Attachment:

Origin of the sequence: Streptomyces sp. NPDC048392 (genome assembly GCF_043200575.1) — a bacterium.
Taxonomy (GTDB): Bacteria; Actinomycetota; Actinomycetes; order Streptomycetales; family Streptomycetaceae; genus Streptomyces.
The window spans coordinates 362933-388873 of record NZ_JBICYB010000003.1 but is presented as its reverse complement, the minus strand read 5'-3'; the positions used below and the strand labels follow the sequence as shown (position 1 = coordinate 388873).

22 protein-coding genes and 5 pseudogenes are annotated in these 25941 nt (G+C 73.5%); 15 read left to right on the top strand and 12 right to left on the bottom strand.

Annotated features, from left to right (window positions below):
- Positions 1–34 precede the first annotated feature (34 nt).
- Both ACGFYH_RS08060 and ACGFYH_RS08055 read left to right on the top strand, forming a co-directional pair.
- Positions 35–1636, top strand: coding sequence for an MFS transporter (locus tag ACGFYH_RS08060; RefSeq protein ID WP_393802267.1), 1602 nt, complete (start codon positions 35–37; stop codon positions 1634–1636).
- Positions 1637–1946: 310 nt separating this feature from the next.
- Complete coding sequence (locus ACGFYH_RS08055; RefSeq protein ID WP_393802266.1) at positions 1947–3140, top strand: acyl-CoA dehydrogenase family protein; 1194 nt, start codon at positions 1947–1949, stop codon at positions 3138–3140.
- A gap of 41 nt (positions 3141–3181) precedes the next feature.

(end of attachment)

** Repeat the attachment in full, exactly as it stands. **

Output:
Origin of the sequence: Streptomyces sp. NPDC048392 (genome assembly GCF_043200575.1) — a bacterium.
Taxonomy (GTDB): Bacteria; Actinomycetota; Actinomycetes; order Streptomycetales; family Streptomycetaceae; genus Streptomyces.
The window spans coordinates 362933-388873 of record NZ_JBICYB010000003.1 but is presented as its reverse complement, the minus strand read 5'-3'; the positions used below and the strand labels follow the sequence as shown (position 1 = coordinate 388873).

22 protein-coding genes and 5 pseudogenes are annotated in these 25941 nt (G+C 73.5%); 15 read left to right on the top strand and 12 right to left on the bottom strand.

Annotated features, from left to right (window positions below):
- Positions 1–34 precede the first annotated feature (34 nt).
- Both ACGFYH_RS08060 and ACGFYH_RS08055 read left to right on the top strand, forming a co-directional pair.
- Positions 35–1636, top strand: coding sequence for an MFS transporter (locus tag ACGFYH_RS08060; RefSeq protein ID WP_393802267.1), 1602 nt, complete (start codon positions 35–37; stop codon positions 1634–1636).
- Positions 1637–1946: 310 nt separating this feature from the next.
- Complete coding sequence (locus ACGFYH_RS08055; RefSeq protein ID WP_393802266.1) at positions 1947–3140, top strand: acyl-CoA dehydrogenase family protein; 1194 nt, start codon at positions 1947–1949, stop codon at positions 3138–3140.
- A gap of 41 nt (positions 3141–3181) precedes the next feature.